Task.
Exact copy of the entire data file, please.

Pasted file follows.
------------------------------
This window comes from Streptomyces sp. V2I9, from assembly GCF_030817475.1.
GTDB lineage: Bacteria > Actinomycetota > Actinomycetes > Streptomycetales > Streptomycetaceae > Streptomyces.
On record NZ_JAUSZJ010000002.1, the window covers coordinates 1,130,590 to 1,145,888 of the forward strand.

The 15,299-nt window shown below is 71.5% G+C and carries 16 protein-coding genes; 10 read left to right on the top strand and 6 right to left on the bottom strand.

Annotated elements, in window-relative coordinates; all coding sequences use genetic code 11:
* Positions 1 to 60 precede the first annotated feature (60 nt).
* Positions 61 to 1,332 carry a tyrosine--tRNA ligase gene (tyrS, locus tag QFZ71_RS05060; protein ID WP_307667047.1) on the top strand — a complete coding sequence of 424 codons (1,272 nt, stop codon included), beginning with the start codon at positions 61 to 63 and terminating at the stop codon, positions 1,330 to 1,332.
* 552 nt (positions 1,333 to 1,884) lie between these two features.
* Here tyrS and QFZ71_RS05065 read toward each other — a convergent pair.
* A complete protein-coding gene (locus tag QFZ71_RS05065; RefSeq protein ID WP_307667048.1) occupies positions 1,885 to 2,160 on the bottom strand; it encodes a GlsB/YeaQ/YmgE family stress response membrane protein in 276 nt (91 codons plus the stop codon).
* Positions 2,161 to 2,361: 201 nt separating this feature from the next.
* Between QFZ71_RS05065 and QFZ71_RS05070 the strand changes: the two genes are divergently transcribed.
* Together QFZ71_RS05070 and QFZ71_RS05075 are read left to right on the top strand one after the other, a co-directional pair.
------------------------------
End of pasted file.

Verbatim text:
This window comes from Streptomyces sp. V2I9, from assembly GCF_030817475.1.
GTDB lineage: Bacteria > Actinomycetota > Actinomycetes > Streptomycetales > Streptomycetaceae > Streptomyces.
On record NZ_JAUSZJ010000002.1, the window covers coordinates 1,130,590 to 1,145,888 of the forward strand.

The 15,299-nt window shown below is 71.5% G+C and carries 16 protein-coding genes; 10 read left to right on the top strand and 6 right to left on the bottom strand.

Annotated elements, in window-relative coordinates; all coding sequences use genetic code 11:
* Positions 1 to 60 precede the first annotated feature (60 nt).
* Positions 61 to 1,332 carry a tyrosine--tRNA ligase gene (tyrS, locus tag QFZ71_RS05060; protein ID WP_307667047.1) on the top strand — a complete coding sequence of 424 codons (1,272 nt, stop codon included), beginning with the start codon at positions 61 to 63 and terminating at the stop codon, positions 1,330 to 1,332.
* 552 nt (positions 1,333 to 1,884) lie between these two features.
* Here tyrS and QFZ71_RS05065 read toward each other — a convergent pair.
* A complete protein-coding gene (locus tag QFZ71_RS05065; RefSeq protein ID WP_307667048.1) occupies positions 1,885 to 2,160 on the bottom strand; it encodes a GlsB/YeaQ/YmgE family stress response membrane protein in 276 nt (91 codons plus the stop codon).
* Positions 2,161 to 2,361: 201 nt separating this feature from the next.
* Between QFZ71_RS05065 and QFZ71_RS05070 the strand changes: the two genes are divergently transcribed.
* Together QFZ71_RS05070 and QFZ71_RS05075 are read left to right on the top strand one after the other, a co-directional pair.